— Being George Clooney is not for the squeamish. There are the leading roles in major motion pictures, the jaw-dropping ladies, the villa on Lake Como, the cocktails with cohorts Brad Pitt and Matt Damon, the Academy Award, the humanitarian work …
Oh, who are we kidding? Being George Clooney is probably every bit as mind-blowing as it sounds.
But there is an aspect to the Clooney zeitgeist that has been largely obscured by the warm spotlight of movie stardom. He has answered the question most often expressed at Hollywood gatherings — “What I’d really like to do is direct” — by directing. And successfully.
Clooney not only stars in "The Ides of March," which opens Oct. 7, he stars in, co-wrote, produced and directs the film.
Clooney’s list of directorial credits aren’t as lengthy as, say, Woody Allen’s. He debuted with “Confessions of a Dangerous Mind” in 2002, starring Sam Rockwell as former TV host and alleged CIA operative Chuck Barris. He directed “Good Night, and Good Luck,” about the battle between Edward R. Murrow and Joseph McCarthy, as well as the period football comedy “Leatherheads” and episodes of the HBO series “Unscripted.”
With “Ides,” Clooney’s cameras follow an idealistic political staffer (Ryan Gosling) for a presidential candidate (Clooney himself) into the muck of a filthy campaign. Aside from “Leatherheads,” which obviously appealed to his playful side, Clooney seems attracted more toward a thinking man’s game.
“I think his directing work seems to be following a trend of telling stories that are compelling, but that no one else knows about,” noted Grae Drake, film critic for movies.com. and Fandango. “I think we’re going to eventually see a really consistently compelling body of work, because this is what he’s excited about doing.”
The problem with most actors who want to direct is getting the opportunity. With Clooney, that hasn’t seemed to be an issue. His stature in the business has provided him with that opportunity.
“Other actors are perceived as dabbling in directing or doing vanity projects, like Zach Braff or Madonna,” explained Logan Hill, contributing editor at New York magazine who will soon transition to GQ. “In those cases you’re working against star power.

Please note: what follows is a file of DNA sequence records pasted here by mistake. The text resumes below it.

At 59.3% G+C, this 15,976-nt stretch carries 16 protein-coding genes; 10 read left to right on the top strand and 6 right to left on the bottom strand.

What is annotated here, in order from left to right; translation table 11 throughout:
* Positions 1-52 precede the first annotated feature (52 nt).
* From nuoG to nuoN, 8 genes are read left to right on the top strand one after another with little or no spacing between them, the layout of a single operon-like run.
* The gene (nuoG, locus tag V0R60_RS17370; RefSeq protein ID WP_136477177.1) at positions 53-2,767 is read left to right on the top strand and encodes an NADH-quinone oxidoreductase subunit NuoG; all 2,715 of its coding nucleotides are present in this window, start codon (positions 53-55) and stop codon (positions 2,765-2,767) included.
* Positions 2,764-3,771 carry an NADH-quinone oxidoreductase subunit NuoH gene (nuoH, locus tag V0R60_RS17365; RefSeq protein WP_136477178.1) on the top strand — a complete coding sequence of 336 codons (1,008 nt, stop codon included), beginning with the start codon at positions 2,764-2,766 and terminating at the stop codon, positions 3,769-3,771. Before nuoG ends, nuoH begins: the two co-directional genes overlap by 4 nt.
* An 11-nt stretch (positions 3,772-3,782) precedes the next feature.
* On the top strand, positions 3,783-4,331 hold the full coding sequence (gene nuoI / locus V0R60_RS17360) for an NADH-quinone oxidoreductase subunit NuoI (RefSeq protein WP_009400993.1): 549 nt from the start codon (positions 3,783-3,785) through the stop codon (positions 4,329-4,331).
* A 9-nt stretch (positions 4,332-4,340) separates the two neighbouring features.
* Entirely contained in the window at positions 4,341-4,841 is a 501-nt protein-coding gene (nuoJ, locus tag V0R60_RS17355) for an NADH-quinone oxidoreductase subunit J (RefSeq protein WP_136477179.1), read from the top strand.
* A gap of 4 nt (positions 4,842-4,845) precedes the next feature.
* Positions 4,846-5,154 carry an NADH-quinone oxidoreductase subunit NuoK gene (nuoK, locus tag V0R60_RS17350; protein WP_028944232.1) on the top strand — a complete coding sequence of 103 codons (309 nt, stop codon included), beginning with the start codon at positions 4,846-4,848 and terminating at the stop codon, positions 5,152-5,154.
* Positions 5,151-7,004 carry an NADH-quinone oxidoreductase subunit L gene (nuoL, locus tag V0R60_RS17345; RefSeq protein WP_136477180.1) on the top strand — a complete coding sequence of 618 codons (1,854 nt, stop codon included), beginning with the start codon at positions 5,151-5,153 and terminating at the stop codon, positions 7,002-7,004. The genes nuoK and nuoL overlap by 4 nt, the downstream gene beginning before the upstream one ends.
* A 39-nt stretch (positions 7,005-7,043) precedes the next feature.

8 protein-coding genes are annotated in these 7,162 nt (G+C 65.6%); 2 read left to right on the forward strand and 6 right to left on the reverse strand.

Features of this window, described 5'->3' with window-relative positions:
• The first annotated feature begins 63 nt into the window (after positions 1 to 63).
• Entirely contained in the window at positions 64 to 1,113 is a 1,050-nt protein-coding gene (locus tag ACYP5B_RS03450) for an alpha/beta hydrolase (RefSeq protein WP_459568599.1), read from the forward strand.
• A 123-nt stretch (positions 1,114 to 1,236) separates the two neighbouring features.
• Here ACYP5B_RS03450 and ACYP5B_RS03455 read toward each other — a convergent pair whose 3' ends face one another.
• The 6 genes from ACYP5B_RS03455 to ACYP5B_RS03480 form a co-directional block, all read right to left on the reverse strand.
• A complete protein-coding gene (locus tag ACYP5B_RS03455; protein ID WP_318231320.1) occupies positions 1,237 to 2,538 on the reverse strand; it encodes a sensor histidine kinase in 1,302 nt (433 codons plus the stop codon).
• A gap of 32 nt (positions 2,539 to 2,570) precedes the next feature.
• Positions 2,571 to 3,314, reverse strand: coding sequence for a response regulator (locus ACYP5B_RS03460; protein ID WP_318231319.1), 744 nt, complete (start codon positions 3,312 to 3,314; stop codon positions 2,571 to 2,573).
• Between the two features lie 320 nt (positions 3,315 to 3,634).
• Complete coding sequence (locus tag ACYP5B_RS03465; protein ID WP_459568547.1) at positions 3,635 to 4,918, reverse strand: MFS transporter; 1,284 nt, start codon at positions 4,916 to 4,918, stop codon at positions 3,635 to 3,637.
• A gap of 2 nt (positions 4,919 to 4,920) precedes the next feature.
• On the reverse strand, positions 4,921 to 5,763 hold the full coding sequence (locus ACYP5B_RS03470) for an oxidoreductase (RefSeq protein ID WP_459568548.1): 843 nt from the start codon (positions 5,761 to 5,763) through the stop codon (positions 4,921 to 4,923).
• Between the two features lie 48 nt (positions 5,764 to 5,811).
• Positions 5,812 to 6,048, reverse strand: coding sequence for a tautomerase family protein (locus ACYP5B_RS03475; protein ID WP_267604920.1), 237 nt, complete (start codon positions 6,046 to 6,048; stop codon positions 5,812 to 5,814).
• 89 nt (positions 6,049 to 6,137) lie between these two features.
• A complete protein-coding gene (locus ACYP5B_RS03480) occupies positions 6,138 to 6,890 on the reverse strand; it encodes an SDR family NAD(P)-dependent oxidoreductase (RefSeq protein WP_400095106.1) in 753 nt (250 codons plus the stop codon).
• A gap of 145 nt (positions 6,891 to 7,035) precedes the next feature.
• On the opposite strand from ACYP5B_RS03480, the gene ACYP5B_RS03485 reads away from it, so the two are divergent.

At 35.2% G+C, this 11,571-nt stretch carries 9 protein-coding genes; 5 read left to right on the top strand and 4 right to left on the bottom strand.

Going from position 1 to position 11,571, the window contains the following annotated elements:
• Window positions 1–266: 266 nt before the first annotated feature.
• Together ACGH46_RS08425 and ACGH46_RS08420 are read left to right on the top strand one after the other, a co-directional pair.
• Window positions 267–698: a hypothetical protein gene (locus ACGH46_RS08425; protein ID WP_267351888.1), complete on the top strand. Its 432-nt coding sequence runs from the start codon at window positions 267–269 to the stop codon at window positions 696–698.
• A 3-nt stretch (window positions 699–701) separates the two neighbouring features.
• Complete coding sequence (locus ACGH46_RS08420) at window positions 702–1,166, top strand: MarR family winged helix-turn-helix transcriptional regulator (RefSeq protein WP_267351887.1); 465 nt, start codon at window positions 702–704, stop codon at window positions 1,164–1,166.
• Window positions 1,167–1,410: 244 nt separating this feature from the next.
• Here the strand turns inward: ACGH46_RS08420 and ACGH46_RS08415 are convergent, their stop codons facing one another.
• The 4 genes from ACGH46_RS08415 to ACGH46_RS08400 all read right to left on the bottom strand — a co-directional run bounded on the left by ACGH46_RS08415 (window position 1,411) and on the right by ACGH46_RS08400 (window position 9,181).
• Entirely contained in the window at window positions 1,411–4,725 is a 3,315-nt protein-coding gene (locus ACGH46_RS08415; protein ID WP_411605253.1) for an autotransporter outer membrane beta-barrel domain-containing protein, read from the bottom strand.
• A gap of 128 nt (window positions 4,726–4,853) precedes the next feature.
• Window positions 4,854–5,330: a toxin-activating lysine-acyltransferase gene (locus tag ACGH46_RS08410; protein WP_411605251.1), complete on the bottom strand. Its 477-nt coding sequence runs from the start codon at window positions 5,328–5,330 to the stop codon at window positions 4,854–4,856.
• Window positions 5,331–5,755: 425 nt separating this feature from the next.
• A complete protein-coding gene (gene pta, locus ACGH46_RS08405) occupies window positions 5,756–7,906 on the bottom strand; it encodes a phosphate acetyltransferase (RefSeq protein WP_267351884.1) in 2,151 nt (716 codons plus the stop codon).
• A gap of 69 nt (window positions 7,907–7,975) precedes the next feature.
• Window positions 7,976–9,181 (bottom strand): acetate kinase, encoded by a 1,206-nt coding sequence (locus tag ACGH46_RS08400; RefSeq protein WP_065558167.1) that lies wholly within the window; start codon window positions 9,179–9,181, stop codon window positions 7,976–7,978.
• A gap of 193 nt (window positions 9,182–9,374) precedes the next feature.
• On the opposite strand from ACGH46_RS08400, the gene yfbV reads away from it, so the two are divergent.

“But it’s almost a decade since he’s been doing it. As Clooney has become more statesmanlike in Hollywood, he has gained a legitimacy on a whole lot of points that other actors don’t have.”
One sizeable advantage of being director George Clooney is that major movie stars want to work with you. Drew Barrymore and Maggie Gyllenhaal signed on for “Dangerous Mind.” In “Good Night,” Clooney had David Strathairn as an impeccable Murrow, along with Robert Downey Jr. Renee Zellweger joined him on “Leatherheads.” Now “Ides” boasts a dazzling ensemble. In addition to Gosling, Philip Seymour Hoffman, Marisa Tomei and Evan Rachel Wood are in the cast. In the casting process, as in elsewhere, it’s good to be George Clooney.
“The brilliant thing is that he can get incredible casts just by virtue of who he is, and get people like Julia Roberts (who appeared in “Dangerous Mind”) to work for less than they’d ask for on other films,” Hill said. “What’s kind of extraordinary is that he can pull out terrific performances from folks like that, as well as some of the lesser-known actors that you can tell he loves.
“He’s one of the premier actors of our era, and he’s getting to guide the performances of other fantastic actors.”
Of course, there’s more to it than just private confabs next to the craft services table with accomplished artists. During production, people from all walks of movie-making assault the director with questions the way flies go after an abandoned sandwich. It takes a particular type of person to organize the chaos, and to do it well.
Everett Lewis is an associate professor at USC’s School of Cinematic Arts who teaches directing. He said there are several areas where an actor like Clooney has to adjust.
“Directing requires a visual interpretation of the script, a very different relationship to the actors and crew,” he said. “An actor’s relationship is based on the needs of the character, but the director’s relationship is based on the schedule, the script, the weather, the sets, locations and budget — not demands normally placed on the development of a character.
“Directors must consider the balance of all the characters in a scene, all the scenes of all the actors to the whole, and ultimately the importance of the vision for the entire film, not a single character. This is a big jump and the primary difference of the distinctions between actors and directors. Few actors have successfully made this distinction.”
Then there is the next question: How will Clooney be remembered as a director? Will he be thought of years from now as a hobbyist, or as an auteur in the tradition of other actors who made the switch with honor and merit?
“As a filmmaker, he’s more of an Elia Kazan than a Clint Eastwood,” Lewis explained. “And by that I mean he’s literary, idea-driven, and well-versed in the psychology of characters. His films have style, meaning and fantastic performances. Mr. Eastwood is also a rarity, a great director, but not one who over-examines characters or psychologies — he uses his actor’s instincts to respond and perform, functioning almost as a jazz musician as director. He’s caught up in the moment.
“When he’s directed more films,” Lewis concluded of Clooney, “he’ll clearly have the stature of an Eastwood, or a Kazan.”